Audit Committee Exemptions
Statutory Instrument No. 220 of 2010 entitled "The European Communities (Statutory Audits) (Directive 2006/43/EC) Regulations, 2010 (the "Regulations") was published on 20th May 2010. The Regulations give effect in Ireland to Directive 2006/43 EC on statutory audits and contain provisions on many aspects of auditing.
Public Interest Entities are required under the Regulations to establish an audit committee, "Public interest entities" being (a) companies whose transferable securities are admitted to trading on a regulated market of any Member State (in Ireland this means the Main Securities Market of the Irish Stock Exchange), (b) credit institutions and (c) insurance undertakings. This requirement commences six months after the date of making the Regulations, giving an operative date of 20 November 2010.
This is unlikely to be relevant for many of the private distressed asset vehicles that have been formed in Ireland, except where the Irish SPV has listed its debt on a regulated market of an EU member state. However, in such circumstances, if the sole business of the Irish SPV relates to the issuing of "asset backed securities" (as defined in Commission Regulation (EC) No 809/2004), the SPV may be able to avail of an exemption from the requirement to establish an audit committee (under Regulation 91(9)(d) of the Regulations). In order to do so, the Irish SPV must include a statement in its annual report explaining why it considers that the establishment of an audit committee is not appropriate for it.
An Irish SPV, as well as having to file annual tax returns, will also have to prepare and file annual audited accounts with the Companies Registration Office.
An SPV will also need to file details of all "charges" over its assets with the Companies Registration Office within 21 days of the creation of such charges to preserve their priority.
In addition, an Irish SPV must have a registered office located in Ireland and maintain its books and records at a designated location. An SPV must have a minimum of one director resident in the EEA (which is a state that is a contracting party to the Agreement on the European Economic Area signed in Oporto on 2 May 1992) although in practice there are normally two Irish resident directors in order to ensure that the SPV is tax resident in Ireland under the central management and control test.
It should be noted that the maximum number of directorships which a person may hold in a private company is 25 so this should be borne in mind when selecting an appropriate director of the SPV.
The SPV will generally not be regulated by the Irish authorities but "public offer" and other regulatory requirements may be relevant depending on the scope of the offer and whether the securities issued by the Irish SPV are to be listed. The nature of the activities and the assets held by the SPV will also determine whether other regulatory requirements apply. For example, reinsurance SPVs, which are becoming increasingly common in Ireland, must be authorised by the Irish Financial Regulator.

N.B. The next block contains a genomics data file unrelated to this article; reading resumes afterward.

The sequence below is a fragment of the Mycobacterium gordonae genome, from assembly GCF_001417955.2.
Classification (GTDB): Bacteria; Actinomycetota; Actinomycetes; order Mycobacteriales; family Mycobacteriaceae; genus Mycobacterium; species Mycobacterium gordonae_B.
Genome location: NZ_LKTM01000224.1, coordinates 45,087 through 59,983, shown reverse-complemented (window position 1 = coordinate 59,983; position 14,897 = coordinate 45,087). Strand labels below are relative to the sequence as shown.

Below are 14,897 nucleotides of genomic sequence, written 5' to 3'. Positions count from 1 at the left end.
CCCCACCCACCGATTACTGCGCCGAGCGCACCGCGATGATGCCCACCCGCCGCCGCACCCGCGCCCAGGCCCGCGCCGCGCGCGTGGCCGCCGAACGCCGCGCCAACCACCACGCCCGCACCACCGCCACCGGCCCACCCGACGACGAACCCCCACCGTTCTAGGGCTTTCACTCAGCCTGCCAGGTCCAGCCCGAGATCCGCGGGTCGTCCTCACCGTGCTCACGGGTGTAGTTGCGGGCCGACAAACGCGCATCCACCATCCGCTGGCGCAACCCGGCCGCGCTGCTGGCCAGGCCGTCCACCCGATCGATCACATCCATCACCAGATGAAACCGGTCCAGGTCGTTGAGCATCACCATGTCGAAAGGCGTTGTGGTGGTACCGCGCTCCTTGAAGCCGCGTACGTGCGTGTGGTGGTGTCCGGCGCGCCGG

Regulation EC No. 24/2009 of the European Central Bank concerning statistics on the assets and liabilities of financial vehicle corporations ("FVCs") engaged in securitisation transactions (ECB/2008/30) (the "FVC Regulation") imposes reporting obligations on many categories of FVCs resident in a Member State that are involved in securitisation transactions. This may not be relevant to all distressed asset vehicles.
Listing SPV's Debt on the Irish Stock Exchange
A number of years ago, the Irish Stock Exchange introduced rules regarding the listing of specialist debt securities. These rules, which were updated following the implementation of the Prospectus Directive, have provided a relatively inexpensive and timely listing process and have proved very popular for many arrangers since their introduction (not just for Irish domiciled SPVs but also non-Irish domiciled SPVs).
The Irish Stock Exchange has a turnaround time of maximum of 3 working days on the initial draft followed by a 2 day turnaround on subsequent drafts.
Irish QIF Structure
In addition to being a domicile of choice for onshore SPVs, Ireland is one of the leading international domiciles for regulated investment funds offering a variety of fund structures with differing levels of investment and borrowing restrictions, investment mechanics, minimum subscription requirements, service provider requirements and authorisation timeframes depending on the proposed portfolio composition and targeted investor profile for a particular project.
Due to the types of exposures taken, liquidity constraints, leverage requirements and investment techniques, distressed asset funds are most frequently established as non- UCITS Qualifying Investors Funds (or "QIFs") which have very few investment and no leverage or borrowing limits.
QIFs are subject to a minimum subscription requirement of Euro 100,000 per investor and are available to "professional investors" (using the MiFID definition).